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Cannonball Stage 14: High temps, straight roads and donkeys

Posted on Sep 25, 2016

Motorcycle Cannonball – Stage 14;  Saturday, September 24, 2016

The Inside Scoop by Spitfire

Only two more days are left in the Cannonball 2016 Ride of the Century.  Mixed emotions were accompanied by hugs this morning. Will it really be over soon? Tired, battered, and worn out, everyone still seems happy. People are talking about looking forward to going home to their families while others, like #20, Dennis Sharon said, “When we get to Carlsbad, can we just turn around and head back to New Jersey doing the route backward”? He didn’t get any takers on that proposal.

Today we are prepared for a scorching hot day as we continue to cross the Mohave Desert from Lake Havasu City, AZ to Palm Desert, CA,  just 100 miles from our ending location. 241 miles of hot dry desert meant I was going to bring lots of water along and implore riders to use their electrolytes tablets.  #49, Frank Westfall from New York is still in first place, riding his 1912 four-cylinder Henderson. Byrne Bramwell from Canada is in second place with all his points and no penalties, but he’s riding a newer, 1913 Henderson so he's behind Westfall in the standings.. As of today, eighteen contestants can brag about the 2,979 miles they have ridden penalty-free. Four Hendersons, four Indians and 10 Harley-Davidsons have proven to be most reliable during this Cannonball.

Today, 64 riders started Stage 14 by following the Colorado River through rugged terrain of rock and sand and sparse vegetation.  At mile marker 31 I found #81, Ziggy (who is riding Sharon Jacobs’ motorcycle while she is with her husband who crashed on day two) alongside the road. Having some problems with the spark, a new set of plugs solved the issue, but only for a mile. He pulled off again but the problem this time was with his headlight; it fell off the bike. He came out of the ditch holding his headlight and asked, “Here, can you carry this for me?” Of course I obliged.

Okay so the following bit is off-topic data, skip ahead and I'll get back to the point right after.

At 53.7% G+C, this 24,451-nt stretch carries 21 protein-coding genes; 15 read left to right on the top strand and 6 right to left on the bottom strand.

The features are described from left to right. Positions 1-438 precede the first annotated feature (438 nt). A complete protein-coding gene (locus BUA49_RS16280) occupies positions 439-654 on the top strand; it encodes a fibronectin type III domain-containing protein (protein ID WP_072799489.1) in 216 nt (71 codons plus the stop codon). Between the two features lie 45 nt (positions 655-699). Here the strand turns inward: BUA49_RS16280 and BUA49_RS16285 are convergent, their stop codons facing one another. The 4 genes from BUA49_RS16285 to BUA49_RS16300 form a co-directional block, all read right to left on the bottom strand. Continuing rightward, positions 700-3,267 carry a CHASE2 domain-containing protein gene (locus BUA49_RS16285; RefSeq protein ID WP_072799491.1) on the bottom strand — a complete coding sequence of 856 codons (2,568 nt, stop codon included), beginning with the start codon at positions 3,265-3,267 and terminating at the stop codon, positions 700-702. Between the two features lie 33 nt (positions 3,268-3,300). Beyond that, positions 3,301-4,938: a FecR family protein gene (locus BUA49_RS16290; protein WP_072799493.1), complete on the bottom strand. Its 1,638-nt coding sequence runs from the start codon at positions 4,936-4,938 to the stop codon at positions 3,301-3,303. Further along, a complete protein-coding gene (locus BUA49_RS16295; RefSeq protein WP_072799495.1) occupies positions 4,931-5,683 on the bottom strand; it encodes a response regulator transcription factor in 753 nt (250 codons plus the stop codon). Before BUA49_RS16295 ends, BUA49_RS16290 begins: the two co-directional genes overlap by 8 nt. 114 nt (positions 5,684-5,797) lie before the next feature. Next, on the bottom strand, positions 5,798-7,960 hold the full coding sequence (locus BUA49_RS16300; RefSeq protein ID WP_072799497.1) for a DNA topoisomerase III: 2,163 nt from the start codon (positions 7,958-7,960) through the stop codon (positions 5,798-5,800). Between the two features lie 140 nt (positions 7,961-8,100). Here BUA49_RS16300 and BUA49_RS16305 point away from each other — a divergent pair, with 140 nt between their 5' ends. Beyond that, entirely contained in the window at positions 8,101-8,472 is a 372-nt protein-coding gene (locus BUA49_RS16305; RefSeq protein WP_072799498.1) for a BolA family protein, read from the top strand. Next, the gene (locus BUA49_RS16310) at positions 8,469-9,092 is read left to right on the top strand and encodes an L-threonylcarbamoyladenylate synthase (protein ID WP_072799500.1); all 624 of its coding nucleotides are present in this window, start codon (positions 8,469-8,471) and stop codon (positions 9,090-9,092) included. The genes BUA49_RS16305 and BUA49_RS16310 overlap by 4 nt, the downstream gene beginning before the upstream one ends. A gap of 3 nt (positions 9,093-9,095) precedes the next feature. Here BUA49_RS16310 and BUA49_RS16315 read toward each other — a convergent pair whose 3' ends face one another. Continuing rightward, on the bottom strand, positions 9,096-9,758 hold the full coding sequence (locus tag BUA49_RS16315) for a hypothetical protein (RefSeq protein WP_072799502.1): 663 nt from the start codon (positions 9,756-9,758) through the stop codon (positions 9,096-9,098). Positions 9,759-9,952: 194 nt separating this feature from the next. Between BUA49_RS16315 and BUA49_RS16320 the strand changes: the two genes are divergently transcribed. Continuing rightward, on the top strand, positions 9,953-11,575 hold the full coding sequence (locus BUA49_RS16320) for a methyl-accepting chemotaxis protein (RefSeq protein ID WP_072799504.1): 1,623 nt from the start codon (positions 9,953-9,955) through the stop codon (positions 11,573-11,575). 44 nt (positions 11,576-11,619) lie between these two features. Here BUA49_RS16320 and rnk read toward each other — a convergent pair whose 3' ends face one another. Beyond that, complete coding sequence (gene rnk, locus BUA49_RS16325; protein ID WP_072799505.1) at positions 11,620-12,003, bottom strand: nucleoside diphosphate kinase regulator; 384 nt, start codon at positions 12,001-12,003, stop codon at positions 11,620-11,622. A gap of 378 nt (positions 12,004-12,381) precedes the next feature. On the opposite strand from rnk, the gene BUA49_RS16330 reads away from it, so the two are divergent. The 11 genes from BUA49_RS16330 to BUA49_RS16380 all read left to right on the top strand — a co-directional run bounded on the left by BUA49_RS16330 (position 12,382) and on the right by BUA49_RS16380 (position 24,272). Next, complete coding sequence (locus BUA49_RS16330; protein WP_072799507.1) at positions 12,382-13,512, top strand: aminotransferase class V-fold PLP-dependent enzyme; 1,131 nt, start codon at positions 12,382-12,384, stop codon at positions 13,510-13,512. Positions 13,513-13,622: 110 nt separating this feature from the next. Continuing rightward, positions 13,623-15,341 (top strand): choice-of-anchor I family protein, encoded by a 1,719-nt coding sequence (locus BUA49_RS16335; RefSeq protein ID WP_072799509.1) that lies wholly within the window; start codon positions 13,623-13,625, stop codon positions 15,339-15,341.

The next 100 miles were relatively incident free. You could see for many miles and the terrain was virtually flat. The temperatures were starting to climb and there were no clouds or shade to offer any relief. The straight roadway offered photographers the opportunity to take pictures of riders. Michael Lichter and Felicia Morgan are the two official photographers for the Cannonball. Michael has ridden backward for all four Cannonballs’s making him the only person who has crossed the United States four times, backward. Wowsa! Somebody call Guiness and inquire if this is some sort of record.

At Mile Marker 106, climbing a steady grade, I saw #109, Alex Trepanier from California on his 1912 single-speed Indian riding in the opposite direction. I finished the climb to the top of the hill and pulled over to wait for him and notified the chase vehicles. 20 minutes later he rode past me. I cheered and clapped as he chugged by. Victory during the Cannonball can be measured many ways besides achieving a place on the leader board.  I rejoice when I see people overcome disappointment with tenacity, correcting an error in navigation, fixing a mechanical problem roadside, or pushing a stubborn whose clutch refuses to attack a steep incline.

 We arrived at the lunch stop, hosted by Twenty-nine Palms, to an enthusiastic crowd and a  bike/car show.  Just getting out of the sun for a bit was good for me. I stocked up on more water and took off again. Only a couple miles down the road I found #66, Ben Brown from Pennsylvania working frantically to figure out why he was running on one cylinder. He is a first time Cannonballer and is so pleased to be in seventh place on his 1915 Harley-Davidson. He and his team had replaced the valve seat two nights ago and the heat had loosened it. He managed to get things realigned and was off again with the motor sounding strong.

We rode through the Joshua Tree National Park for miles, ending in Mecca, a little town with only one gas station. It was over 100 degrees and the riders were hot and exhausted. Only 25 hot miles to go but the end of the day is in sight.

Tonight was special as we walked the parking lots watching people work on bikes and chat about their adventures. This was the last night of camaraderie before the 100 mile trek to the end celebration and banquet tomorrow. Who will win the Cannonball? Stay tuned…… To learn more about the motorcycle cannonball and check standings go to www.motorcyclecannonball.com.

 

 

 

 

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